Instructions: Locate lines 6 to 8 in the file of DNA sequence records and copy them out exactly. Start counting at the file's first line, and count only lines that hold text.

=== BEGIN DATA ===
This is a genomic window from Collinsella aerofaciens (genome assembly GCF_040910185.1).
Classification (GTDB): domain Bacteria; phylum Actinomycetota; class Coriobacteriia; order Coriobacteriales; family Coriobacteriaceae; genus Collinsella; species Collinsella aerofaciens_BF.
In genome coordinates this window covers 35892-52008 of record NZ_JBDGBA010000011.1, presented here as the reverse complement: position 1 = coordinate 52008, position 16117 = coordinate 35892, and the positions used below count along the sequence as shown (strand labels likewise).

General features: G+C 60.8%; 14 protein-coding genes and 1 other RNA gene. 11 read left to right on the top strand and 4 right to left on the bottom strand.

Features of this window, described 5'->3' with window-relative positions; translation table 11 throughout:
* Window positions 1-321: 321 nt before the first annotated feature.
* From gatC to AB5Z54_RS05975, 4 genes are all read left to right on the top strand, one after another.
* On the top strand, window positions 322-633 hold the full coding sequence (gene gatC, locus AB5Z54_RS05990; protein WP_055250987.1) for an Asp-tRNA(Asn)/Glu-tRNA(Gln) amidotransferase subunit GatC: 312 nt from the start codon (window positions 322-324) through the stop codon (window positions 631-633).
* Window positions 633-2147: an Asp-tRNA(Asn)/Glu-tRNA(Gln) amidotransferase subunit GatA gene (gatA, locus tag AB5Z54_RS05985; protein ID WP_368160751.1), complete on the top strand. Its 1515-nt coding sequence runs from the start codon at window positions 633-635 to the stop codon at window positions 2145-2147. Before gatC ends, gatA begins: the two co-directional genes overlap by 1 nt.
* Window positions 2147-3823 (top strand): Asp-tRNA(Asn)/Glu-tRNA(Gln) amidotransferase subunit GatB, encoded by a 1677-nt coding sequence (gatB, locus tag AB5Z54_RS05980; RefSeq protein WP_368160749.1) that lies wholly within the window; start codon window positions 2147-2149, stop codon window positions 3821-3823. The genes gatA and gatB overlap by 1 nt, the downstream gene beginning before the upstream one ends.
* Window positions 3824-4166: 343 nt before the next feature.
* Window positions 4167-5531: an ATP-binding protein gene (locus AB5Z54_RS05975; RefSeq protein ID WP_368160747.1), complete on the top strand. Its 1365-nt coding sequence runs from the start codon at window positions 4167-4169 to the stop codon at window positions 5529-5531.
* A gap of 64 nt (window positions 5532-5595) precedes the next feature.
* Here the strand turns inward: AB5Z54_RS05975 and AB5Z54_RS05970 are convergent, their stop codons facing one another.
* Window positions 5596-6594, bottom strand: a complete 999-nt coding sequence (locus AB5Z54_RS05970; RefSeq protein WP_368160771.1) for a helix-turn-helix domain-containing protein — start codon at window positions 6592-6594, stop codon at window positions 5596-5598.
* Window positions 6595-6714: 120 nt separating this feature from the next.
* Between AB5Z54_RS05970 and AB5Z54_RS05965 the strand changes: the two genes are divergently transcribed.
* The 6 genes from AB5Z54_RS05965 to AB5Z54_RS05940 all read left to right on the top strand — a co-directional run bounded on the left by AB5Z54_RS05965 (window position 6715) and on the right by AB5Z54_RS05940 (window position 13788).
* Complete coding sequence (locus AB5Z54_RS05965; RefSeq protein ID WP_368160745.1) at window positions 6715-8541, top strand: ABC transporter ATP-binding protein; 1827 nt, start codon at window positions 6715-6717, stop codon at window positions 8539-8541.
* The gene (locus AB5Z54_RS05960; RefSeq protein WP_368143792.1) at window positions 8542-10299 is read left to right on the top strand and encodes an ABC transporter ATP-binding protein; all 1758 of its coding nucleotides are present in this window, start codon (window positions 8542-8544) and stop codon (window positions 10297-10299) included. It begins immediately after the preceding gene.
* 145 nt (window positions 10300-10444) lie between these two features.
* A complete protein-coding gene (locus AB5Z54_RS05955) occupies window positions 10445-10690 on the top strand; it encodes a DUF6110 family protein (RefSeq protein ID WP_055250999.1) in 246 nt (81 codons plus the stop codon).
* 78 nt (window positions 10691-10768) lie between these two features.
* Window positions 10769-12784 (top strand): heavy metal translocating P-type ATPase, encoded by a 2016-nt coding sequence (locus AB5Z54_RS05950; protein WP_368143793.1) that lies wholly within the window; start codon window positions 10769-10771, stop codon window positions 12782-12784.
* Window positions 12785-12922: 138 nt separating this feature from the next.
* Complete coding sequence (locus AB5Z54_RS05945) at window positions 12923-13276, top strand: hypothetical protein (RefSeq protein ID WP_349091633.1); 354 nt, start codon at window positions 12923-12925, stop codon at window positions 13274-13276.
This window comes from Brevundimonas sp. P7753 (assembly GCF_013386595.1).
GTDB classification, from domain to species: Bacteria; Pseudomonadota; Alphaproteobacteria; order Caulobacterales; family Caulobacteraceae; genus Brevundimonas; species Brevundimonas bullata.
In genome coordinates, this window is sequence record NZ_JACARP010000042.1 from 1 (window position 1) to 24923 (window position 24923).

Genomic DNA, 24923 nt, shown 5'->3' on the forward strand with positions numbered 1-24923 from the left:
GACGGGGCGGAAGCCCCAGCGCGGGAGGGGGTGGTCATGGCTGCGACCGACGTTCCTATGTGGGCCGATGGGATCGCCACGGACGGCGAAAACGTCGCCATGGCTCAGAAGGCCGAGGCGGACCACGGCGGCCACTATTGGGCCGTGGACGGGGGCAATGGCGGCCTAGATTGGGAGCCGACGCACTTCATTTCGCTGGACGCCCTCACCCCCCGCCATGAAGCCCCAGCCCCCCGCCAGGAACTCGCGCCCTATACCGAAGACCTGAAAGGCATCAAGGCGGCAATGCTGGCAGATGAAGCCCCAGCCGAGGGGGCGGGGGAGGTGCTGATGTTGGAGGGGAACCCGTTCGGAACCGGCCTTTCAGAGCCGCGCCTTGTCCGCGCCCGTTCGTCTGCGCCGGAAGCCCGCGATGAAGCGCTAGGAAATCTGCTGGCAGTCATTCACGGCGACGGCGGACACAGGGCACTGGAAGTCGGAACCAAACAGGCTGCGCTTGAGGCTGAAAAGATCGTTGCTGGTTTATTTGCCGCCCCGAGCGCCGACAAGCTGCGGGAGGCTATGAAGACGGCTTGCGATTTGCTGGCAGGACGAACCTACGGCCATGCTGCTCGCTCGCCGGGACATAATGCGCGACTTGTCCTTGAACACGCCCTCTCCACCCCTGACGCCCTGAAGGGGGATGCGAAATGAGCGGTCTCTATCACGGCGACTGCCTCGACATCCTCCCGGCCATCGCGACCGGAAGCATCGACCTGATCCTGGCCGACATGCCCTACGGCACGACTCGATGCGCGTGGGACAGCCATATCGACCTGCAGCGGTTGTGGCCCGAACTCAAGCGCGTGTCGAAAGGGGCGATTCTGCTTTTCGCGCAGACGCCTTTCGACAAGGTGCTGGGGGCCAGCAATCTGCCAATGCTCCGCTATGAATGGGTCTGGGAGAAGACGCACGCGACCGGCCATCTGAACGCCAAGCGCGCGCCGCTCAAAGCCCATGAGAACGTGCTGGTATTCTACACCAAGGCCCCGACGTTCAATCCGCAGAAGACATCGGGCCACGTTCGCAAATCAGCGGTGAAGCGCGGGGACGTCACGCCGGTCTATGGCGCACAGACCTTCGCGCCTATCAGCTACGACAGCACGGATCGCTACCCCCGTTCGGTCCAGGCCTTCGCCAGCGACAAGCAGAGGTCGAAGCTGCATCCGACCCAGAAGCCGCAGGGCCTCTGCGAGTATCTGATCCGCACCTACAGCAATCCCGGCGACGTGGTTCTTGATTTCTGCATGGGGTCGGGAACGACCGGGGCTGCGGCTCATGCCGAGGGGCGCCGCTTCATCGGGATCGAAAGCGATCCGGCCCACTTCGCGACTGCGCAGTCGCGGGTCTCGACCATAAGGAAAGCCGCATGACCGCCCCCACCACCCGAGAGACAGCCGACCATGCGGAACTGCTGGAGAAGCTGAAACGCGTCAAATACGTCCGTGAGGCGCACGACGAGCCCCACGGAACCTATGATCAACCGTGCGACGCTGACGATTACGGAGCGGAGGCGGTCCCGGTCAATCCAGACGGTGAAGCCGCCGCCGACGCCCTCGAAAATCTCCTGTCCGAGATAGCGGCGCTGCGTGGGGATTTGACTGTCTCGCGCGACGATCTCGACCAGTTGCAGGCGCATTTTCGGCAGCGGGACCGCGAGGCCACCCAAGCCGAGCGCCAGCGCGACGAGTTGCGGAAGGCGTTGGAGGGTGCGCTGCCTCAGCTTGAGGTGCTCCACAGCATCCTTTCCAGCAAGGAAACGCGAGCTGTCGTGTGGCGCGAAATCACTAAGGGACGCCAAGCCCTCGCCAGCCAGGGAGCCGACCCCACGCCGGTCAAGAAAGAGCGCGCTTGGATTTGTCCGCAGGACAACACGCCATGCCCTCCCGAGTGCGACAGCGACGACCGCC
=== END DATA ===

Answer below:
* Window positions 1-321: 321 nt before the first annotated feature.
* From gatC to AB5Z54_RS05975, 4 genes are all read left to right on the top strand, one after another.
* On the top strand, window positions 322-633 hold the full coding sequence (gene gatC, locus AB5Z54_RS05990; protein WP_055250987.1) for an Asp-tRNA(Asn)/Glu-tRNA(Gln) amidotransferase subunit GatC: 312 nt from the start codon (window positions 322-324) through the stop codon (window positions 631-633).